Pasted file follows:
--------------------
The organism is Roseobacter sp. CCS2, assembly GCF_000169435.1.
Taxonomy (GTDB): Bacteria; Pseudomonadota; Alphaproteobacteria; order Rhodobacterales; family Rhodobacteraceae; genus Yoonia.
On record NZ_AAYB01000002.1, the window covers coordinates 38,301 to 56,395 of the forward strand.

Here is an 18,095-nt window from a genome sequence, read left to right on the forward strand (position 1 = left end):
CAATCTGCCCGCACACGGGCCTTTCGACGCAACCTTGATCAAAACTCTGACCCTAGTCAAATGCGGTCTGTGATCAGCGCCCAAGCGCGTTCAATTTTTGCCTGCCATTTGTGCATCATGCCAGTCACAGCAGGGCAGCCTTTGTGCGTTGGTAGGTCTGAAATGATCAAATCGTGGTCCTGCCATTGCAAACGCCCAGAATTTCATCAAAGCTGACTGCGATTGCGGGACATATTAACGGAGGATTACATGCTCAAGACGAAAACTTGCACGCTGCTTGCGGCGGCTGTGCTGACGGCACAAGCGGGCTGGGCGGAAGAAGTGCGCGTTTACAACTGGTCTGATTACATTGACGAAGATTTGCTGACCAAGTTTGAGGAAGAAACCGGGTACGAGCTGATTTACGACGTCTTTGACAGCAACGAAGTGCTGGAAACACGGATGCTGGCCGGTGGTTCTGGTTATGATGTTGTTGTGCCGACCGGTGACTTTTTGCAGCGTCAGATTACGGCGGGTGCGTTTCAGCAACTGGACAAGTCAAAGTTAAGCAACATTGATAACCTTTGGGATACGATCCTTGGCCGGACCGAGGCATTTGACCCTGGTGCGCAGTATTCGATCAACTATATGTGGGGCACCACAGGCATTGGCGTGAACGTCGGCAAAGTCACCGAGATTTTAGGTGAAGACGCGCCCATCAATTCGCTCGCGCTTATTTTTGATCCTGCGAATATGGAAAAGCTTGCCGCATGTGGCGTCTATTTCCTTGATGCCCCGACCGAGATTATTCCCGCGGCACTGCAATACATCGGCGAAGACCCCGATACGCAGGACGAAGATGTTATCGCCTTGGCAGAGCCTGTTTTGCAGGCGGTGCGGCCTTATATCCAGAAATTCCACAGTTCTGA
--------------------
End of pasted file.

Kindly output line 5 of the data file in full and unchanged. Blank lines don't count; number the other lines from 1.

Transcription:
CAATCTGCCCGCACACGGGCCTTTCGACGCAACCTTGATCAAAACTCTGACCCTAGTCAAATGCGGTCTGTGATCAGCGCCCAAGCGCGTTCAATTTTTGCCTGCCATTTGTGCATCATGCCAGTCACAGCAGGGCAGCCTTTGTGCGTTGGTAGGTCTGAAATGATCAAATCGTGGTCCTGCCATTGCAAACGCCCAGAATTTCATCAAAGCTGACTGCGATTGCGGGACATATTAACGGAGGATTACATGCTCAAGACGAAAACTTGCACGCTGCTTGCGGCGGCTGTGCTGACGGCACAAGCGGGCTGGGCGGAAGAAGTGCGCGTTTACAACTGGTCTGATTACATTGACGAAGATTTGCTGACCAAGTTTGAGGAAGAAACCGGGTACGAGCTGATTTACGACGTCTTTGACAGCAACGAAGTGCTGGAAACACGGATGCTGGCCGGTGGTTCTGGTTATGATGTTGTTGTGCCGACCGGTGACTTTTTGCAGCGTCAGATTACGGCGGGTGCGTTTCAGCAACTGGACAAGTCAAAGTTAAGCAACATTGATAACCTTTGGGATACGATCCTTGGCCGGACCGAGGCATTTGACCCTGGTGCGCAGTATTCGATCAACTATATGTGGGGCACCACAGGCATTGGCGTGAACGTCGGCAAAGTCACCGAGATTTTAGGTGAAGACGCGCCCATCAATTCGCTCGCGCTTATTTTTGATCCTGCGAATATGGAAAAGCTTGCCGCATGTGGCGTCTATTTCCTTGATGCCCCGACCGAGATTATTCCCGCGGCACTGCAATACATCGGCGAAGACCCCGATACGCAGGACGAAGATGTTATCGCCTTGGCAGAGCCTGTTTTGCAGGCGGTGCGGCCTTATATCCAGAAATTCCACAGTTCTGA